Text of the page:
“A company is not walls and machines,” Schueller once said, “it’s people, people, people.”
L’Oréal has followed that mandate ever since. Now, the beauty company is relying on Microsoft Teams to help fortify its people-first philosophy. In January, L’Oréal launched Teams, a cloud-based workspace in Microsoft 365 that enables people to share conversations and content.
“Everything is mobile and compatible, and it recreates this essential human interaction,” says Barbara Lavernos, chief technology and operations officer at L’Oréal. “This human interaction (on Teams) is creating intelligence, creating ideas, creating innovation.”
To date, more than 80% of the company’s 86,000 employees have adopted Teams, underscoring L’Oréal’s emergence as a world leader in “beauty tech,” Lavernos says.
By fusing beauty and technology, L’Oréal is pioneering a new business sub-sector, applying data insights and AI tools to its websites, points of sales and applications to personalize its interactions with customers, the company says.
“At the same time, being a beauty tech also is allowing our employees to work, interact and contribute completely differently,” Lavernos says.
L’Oréal began piloting Teams in late 2018, shortly before launching it companywide.
The platform began to dissolve some of organizational barriers and layers that naturally exist inside a global enterprise and that potentially clog the work, says Satyen Pradhan, a L’Oréal IT employee experience manager based in Hong Kong.
L’Oréal’s merchandising, legal and human resources departments were early adopters, he says.
“The whole idea of introducing Teams in L’Oréal is about people not working in silos,” Pradhan says. “This has resulted in people working together. There’s more collaboration and working with fun. The GIFs and the memes available in Teams all help to lighten up the work environment.”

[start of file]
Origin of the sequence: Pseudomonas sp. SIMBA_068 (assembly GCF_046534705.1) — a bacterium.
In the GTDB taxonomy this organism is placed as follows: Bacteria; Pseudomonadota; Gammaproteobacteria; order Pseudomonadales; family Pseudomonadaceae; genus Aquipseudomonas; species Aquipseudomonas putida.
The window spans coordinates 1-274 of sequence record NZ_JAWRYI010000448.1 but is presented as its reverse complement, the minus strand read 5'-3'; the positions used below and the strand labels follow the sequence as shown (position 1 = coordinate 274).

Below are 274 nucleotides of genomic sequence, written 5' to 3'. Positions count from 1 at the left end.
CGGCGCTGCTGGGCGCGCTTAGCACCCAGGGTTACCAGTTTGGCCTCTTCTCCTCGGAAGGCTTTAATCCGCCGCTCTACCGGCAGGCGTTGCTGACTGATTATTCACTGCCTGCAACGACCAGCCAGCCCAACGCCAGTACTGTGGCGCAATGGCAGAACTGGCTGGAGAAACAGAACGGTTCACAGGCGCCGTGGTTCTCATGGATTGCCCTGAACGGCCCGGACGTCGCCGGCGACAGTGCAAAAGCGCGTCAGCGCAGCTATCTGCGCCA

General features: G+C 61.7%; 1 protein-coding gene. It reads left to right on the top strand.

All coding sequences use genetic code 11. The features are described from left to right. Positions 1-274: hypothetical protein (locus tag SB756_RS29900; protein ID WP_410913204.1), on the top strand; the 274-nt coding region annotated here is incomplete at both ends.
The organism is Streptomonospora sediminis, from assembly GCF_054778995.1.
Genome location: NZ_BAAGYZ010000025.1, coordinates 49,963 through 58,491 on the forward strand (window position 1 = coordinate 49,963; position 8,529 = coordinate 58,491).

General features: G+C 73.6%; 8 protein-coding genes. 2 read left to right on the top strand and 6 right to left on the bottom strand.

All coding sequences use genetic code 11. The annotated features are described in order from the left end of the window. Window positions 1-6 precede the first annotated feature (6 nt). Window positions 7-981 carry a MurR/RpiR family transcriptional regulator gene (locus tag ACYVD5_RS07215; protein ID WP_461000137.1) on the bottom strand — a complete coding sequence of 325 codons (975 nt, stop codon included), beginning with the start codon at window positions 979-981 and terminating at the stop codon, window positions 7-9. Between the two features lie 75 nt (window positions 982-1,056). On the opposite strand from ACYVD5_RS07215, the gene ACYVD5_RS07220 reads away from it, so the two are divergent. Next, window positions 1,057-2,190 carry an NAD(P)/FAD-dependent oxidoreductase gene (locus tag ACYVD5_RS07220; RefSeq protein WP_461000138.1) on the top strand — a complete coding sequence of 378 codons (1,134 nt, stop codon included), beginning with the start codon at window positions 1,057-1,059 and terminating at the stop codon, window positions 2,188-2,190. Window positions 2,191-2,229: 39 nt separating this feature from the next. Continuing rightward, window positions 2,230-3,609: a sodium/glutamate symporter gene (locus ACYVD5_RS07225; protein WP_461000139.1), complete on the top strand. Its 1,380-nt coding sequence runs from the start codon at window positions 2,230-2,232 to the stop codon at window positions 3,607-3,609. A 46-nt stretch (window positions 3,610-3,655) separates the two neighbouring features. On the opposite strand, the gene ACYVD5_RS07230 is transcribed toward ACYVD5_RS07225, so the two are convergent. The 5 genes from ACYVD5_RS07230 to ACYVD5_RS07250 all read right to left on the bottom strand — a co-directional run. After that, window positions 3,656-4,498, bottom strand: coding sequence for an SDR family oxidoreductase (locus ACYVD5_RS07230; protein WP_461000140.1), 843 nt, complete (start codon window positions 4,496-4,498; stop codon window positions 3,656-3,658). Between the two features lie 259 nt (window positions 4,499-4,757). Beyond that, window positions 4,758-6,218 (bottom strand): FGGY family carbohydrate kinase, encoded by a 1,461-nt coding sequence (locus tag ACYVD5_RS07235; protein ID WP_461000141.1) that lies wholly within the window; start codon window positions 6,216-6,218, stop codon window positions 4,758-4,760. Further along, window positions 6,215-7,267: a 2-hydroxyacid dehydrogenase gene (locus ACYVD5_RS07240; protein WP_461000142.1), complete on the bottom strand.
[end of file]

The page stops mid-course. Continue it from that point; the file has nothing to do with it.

Teams cultivates collaboration among geographically distant workers, including group chat, online meetings and video calling – tools that also help streamline the effort needed to complete certain tasks, Pradhan says.
“The objective of using Teams,” Pradhan says, “is to reduce your time, as in your work time.
Across the company’s 43 international brands – including Garnier, Lancôme and others – employees use Teams to talk through key business operations, such as manufacturing some 7 billion finished goods each year. Examples of L’Oréal finished goods are a bottle of shampoo or a jar of skin lotion.
With parts of its workforce dispersed from New York to Paris to Shanghai, L’Oréal’s leaders say Teams helps mesh the people who oversee its wide array of brands.
“My team is spread out across the world,” says Serge Christ, vice president of global operations for L’Oréal’s luxury division. “Connecting those teams is also at the heart of the challenge we have to face.”
Brands ranging from cosmetics to perfumes to fashion must be managed the same way – developed, manufactured, marketed and sold in similar styles by L’Oréal colleagues who often work at distant locations and at opposite ends of the clock, Christ says.
“My team is set up with the right innovative solutions to provide new services and new products to the consumer,” Christ says. “In this environment, agility and collaboration are the keys.”
Learn more about L’Oréal’s use of Microsoft Teams to enhance collaboration and innovation in beauty tech by reading this case study.